""BARDOT could differentiate micro-colonies of Salmonella, E. coli, and Listeria after 8-12 hours of growth. This reduced time to detection using the BARDOT system could improve the response time to foodborne outbreaks.""

Improved Detection Techniques for Foodborne Pathogens: Bacterial Rapid Detection using Optical Scattering Technology (BARDOT)

Investigator: Arun K. Bhunia (Department of Food Science)

Project Report 2010 - 2011

» Download Project Report 2010 - 2011

Project Rationale

The optical light scattering sensor, BARDOT, is a noninvasive label-free detection system that enables identification of bacterial colonies in real-time. In this semi-automated system, a Petri dish containing bacterial colonies is placed in the plate holder and the colony map of the plate is acquired. An incident laser beam sequentially runs through each preselected colony and generates a scatter signature that is collected and compared to the image library for identification. BARDOT has been demonstrated to detect pathogens from inoculated food samples, thereby validating the system's ability to detect pathogens from food. BARDOT has shortened detection time for Salmonella, Listeria, E. coli, and Vibrio by 2-5 days. Continuing enhancement of BARDOT's capabilities should include the generation of a scatter signature library for serovars of Salmonella and Shiga-toxin producing E. coli, and the improvement of BARDOT-based detection of Listeria and Salmonella from food samples using an immunomagnetic bead separation (IMS) method and sample preparation device, along with a pathogen enrichment detection (PED) device. Additionally, a reduction in the size of colony needed for BARDOT analysis would reduce the overall time required for pathogen detection and identification.

Project Objectives

  • Automation of the BARDOT system.
  • Capture of scattering images from different bacterial species and expansion of the database.
  • Begin studies with the immunomagnetic separation (IMS) and pathogen enrichment detection (PED) device.
  • Integration of IMS and PED to BARDOT system.
  • Capture of scattering images from E. coli, Salmonella, and L. monocytogenes grown in meat samples.
  • Improvements in rapid detection by scattering small (<1 mm) bacterial colonies and identification to the genus, species, and strain level.
  • Improve and automate the image processing and analysis software.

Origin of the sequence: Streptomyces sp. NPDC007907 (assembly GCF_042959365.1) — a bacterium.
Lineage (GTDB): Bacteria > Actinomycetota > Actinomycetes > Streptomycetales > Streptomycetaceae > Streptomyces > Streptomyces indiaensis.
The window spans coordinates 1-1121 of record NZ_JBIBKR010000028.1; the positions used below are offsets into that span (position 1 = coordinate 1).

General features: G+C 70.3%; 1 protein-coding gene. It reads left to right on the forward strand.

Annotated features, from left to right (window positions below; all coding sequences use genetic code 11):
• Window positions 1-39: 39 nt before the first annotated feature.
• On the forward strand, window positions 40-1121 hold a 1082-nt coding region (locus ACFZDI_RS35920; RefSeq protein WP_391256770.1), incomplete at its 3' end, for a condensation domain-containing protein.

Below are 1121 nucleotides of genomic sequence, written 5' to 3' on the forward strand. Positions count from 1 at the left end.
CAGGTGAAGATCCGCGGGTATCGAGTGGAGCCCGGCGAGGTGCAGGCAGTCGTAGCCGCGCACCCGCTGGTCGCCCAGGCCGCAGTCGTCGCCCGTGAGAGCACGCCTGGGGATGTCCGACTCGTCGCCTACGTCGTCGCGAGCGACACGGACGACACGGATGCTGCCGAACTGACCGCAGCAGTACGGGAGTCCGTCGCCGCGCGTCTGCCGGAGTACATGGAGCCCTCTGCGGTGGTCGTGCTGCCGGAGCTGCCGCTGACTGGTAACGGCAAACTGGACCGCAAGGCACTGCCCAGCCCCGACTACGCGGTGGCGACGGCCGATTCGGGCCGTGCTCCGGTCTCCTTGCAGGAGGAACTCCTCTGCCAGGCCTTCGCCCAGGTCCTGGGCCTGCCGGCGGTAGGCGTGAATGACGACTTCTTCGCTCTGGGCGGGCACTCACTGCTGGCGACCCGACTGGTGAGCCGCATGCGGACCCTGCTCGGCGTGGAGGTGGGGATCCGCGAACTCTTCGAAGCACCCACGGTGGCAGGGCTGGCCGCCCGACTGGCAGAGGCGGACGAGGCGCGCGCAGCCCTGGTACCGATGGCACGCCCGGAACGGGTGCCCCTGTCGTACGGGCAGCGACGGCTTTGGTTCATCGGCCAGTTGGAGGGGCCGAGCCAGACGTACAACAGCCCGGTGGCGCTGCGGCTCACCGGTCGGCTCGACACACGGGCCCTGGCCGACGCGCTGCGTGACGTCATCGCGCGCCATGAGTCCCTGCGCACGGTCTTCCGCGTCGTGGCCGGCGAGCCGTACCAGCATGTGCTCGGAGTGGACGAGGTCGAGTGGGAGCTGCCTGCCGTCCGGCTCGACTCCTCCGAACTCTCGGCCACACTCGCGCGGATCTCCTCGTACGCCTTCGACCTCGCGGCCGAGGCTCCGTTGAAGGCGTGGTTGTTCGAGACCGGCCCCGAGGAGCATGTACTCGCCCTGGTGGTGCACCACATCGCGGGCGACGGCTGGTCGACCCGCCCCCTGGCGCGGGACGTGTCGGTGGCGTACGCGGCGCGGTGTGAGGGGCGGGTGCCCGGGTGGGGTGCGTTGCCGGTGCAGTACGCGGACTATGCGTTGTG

• Integration of image analysis software into the packaged BARDOT system.
  • Sending BARDOT prototype for validation by other laboratories.

Project Highlights

Previously, we showed that BARDOT can detect and identify colonies of E. coli O157:H7, L. monocytogenes, Salmonella, and Vibrio. During this past year, we demonstrated that BARDOT is able to differentiate and classify 26 different serovars of Salmonella when cultured on selective xylose-lysine deoxycholate (XLD) agar plates. It was essential to build a scatter image library representing most of the common Salmonella serovars. At present, the library contains scatter signatures of 26 serovars representing 64 strains. Both Salmonella Enteritidis and S. Typhimurium were identified with 98-99% accuracy when cultured on XLD plates prior to BARDOT analysis.

Similarly, BARDOT was evaluated for its ability to distinguish seven common Shiga-toxin producing E. coli (STEC) serovars cultured on four commonly used chromogenic/selective media. BARDOT efficiently differentiated all seven serotypes when grown on SMAC (Sorbitol MacConkey) and Rainbow media, suggesting it could possibly be used for initial typing and screening of suspect Salmonella and E. coli colonies. BARDOT was successfully used with samples that were prepared by both the IMS and the PED device.

A limitation in the total time to detection from a food matrix is the length of time required for colony growth on a Petri dish. We examined the possibility of reducing the detection time of the current BARDOT system by detecting and identifying micrometer sized bacterial colonies. Pathogens representing different genera (Salmonella, E. coli, and Listeria) were grown for 7 to 8 hours (Salmonella and E. coli) or 12 hours (Listeria) with resulting colony diameters of around 100-150 µm. The existing BARDOT system was modified with a focusing lens such that, at the focal plane, the beam diameter was equivalent to the colony diameter. The three genera were differentiable via different number of rings and the circularity of the scattering patterns. BARDOT could differentiate micro-colonies (100 - 150 µm) of Salmonella, E. coli, and Listeria after 8-12 hours of growth. This reduced time to detection using the BARDOT system could improve the response time to foodborne outbreaks.